This essay first appeared in the anthology Little White Dress

I’m not the frilly sort. 

I’m bling-free in a sparkly world. 

I do not own a set of pearls. 

The first dress I bought was a hot little number.  White, simple, short, tight.  If I’m going to suddenly believe in marriage, I reasoned, I might as well also believe that this dress is appropriate.  It was not.  

On ginger toes my mother offered a shopping trip. 

“I won’t go to a bridal shop,” I vowed, “I don’t want a wedding dress.”

“I know,” she said, “I’m your mother.”

She herded me to the mall, to a store I don’t remember, which probably morphed into a food court additive or cell phone retailer a decade ago.  There was the dress.  Found, affordable, agreeable, done.  It was elegant, a touch of class to counter my tattoos and Marlboros. 

We could have forgone the elegance if we’d eloped as planned, but we stupidly publicized our Vegas itinerary.  My in-laws pleaded.  And triumphed.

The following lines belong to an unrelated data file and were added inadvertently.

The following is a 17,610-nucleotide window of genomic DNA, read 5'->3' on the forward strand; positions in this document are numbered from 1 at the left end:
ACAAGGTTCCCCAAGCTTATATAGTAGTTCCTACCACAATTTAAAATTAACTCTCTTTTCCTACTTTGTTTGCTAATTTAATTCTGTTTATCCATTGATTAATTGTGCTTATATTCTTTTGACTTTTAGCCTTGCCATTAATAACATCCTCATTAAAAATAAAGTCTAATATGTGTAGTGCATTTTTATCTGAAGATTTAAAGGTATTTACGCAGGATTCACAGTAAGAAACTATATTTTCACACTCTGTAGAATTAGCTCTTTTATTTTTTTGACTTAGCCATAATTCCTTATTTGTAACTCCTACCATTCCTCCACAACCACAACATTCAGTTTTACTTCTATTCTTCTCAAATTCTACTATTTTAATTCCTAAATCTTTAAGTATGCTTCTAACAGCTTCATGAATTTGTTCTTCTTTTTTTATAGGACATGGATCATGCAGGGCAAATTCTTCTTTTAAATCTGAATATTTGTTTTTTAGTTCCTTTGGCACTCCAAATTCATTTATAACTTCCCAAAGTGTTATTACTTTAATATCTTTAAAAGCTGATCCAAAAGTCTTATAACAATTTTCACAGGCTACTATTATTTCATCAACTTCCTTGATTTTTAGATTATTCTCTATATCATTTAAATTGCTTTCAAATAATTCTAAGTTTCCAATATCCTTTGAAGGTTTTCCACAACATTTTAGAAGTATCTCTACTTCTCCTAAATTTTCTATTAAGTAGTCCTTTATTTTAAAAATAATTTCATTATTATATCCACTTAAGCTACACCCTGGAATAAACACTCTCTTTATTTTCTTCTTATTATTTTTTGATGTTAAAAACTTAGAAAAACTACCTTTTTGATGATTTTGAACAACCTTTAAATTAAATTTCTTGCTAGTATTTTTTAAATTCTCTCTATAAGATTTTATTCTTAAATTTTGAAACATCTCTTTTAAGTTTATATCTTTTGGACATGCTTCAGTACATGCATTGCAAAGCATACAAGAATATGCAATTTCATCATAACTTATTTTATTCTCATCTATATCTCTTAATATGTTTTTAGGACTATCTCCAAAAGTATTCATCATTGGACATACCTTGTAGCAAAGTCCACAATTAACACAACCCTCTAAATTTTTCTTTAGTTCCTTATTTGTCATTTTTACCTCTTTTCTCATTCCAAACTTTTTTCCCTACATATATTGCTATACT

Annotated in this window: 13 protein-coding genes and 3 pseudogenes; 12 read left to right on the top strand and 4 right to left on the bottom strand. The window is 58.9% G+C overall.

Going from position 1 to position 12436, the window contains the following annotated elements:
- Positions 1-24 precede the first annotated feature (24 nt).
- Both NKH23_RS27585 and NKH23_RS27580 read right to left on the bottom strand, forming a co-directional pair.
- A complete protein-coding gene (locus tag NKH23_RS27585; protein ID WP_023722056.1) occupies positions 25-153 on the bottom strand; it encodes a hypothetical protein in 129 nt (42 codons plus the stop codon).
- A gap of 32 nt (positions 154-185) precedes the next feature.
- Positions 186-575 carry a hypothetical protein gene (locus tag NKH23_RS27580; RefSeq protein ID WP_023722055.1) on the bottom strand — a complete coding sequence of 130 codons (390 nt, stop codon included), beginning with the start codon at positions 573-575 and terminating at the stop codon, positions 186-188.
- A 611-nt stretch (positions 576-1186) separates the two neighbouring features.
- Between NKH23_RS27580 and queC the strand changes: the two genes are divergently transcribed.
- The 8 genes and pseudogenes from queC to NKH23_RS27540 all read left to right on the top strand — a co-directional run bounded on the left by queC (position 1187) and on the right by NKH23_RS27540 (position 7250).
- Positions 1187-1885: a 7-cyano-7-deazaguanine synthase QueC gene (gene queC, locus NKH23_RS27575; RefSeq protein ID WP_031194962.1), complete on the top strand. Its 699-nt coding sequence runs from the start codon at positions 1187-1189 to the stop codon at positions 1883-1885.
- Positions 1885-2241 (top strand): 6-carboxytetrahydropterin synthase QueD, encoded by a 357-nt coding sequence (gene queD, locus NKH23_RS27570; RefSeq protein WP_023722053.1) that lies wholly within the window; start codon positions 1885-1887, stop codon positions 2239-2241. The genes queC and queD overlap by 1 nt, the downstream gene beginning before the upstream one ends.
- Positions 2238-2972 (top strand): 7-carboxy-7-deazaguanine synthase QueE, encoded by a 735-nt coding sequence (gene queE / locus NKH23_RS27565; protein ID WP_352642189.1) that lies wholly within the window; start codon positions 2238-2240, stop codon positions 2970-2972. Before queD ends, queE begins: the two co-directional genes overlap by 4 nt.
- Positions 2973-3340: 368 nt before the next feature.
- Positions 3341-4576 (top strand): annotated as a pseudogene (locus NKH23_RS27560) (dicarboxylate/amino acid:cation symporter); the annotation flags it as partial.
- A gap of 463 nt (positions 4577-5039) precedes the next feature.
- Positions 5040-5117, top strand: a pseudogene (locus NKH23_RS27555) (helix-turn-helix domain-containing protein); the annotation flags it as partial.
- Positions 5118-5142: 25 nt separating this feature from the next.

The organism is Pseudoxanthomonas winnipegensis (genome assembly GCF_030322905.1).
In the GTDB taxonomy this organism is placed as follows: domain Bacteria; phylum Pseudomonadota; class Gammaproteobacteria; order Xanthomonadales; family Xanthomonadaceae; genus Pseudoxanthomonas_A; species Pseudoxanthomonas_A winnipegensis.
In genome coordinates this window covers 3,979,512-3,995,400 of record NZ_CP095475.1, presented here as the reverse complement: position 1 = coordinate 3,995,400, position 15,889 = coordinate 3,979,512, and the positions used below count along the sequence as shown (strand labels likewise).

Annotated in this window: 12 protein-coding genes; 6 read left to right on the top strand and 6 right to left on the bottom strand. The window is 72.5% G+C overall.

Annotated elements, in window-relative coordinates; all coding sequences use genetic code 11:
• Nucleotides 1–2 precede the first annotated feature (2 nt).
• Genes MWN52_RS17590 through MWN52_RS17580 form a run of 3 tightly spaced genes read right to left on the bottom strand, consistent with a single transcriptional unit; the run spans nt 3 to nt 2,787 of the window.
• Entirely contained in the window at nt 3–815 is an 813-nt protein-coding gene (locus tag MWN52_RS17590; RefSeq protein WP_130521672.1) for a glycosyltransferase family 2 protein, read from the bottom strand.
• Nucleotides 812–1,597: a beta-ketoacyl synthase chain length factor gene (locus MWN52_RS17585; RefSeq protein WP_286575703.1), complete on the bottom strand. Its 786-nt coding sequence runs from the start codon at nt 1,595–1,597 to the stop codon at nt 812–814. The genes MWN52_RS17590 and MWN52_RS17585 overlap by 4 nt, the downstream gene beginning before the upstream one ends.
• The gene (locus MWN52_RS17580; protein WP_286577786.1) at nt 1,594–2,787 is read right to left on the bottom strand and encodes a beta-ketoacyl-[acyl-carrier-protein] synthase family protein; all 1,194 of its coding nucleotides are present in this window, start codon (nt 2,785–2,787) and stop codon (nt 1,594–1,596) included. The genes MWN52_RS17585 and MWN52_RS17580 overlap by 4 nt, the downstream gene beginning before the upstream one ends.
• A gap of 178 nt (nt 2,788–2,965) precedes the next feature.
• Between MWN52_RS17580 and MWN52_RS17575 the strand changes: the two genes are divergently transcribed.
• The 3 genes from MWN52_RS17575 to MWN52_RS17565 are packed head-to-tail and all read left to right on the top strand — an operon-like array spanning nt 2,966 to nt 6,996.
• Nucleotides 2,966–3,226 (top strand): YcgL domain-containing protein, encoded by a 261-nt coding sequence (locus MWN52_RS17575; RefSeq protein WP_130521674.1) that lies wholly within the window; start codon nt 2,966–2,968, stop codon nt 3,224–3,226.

We took a car to a plane to Alaska to a boat to an island to wed.  Intermixed with thanks to my groom’s parents for handling the logistics were my demands of no guests and no God.  My wishes were honored.

On a privately owned island off of Sitka, Alaska, we gathered with parents.  Siblings have yet to forgive us the exclusion, but just as I didn’t want a real wedding dress, I also didn’t want a real wedding. 

Mike and I dressed together in the bathroom of an exquisite cabin.  Inadvertent elbows took up the tiny room.  He zipped me up.

“Isn’t there something about the groom not seeing the bride in her dress before the wedding?” he asked.

“Yeah,” I answered, “but I don’t believe in that crap.”

“I love you.”

“I love you, too.”

He wore suspenders as I requested.  I thought they were handsome.  In our wedding pictures, we look Amish. 

A woman we’d never met before spoke.  We repeated words, giddy and light and desperately trying not to mess up our lines.  I was 22, he was 21.  We were young and stupid and miraculously lucky, still married in love and lust twelve years later. 

Hot little number did not go to waste.  I wore it at our in-lieu-of-reception keg party the following day.  I wore the wedding dress again on our first anniversary.  I tried it on ten minutes ago.  It fits, though the body underneath is child-weary.

I’m not the sentimental type.

I own no lace or veil. 

I’m keeping the dress. 

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1 comment:

  1. Thank you for sharing! I loved your description of your body as child-weary. I'm stealing that. :)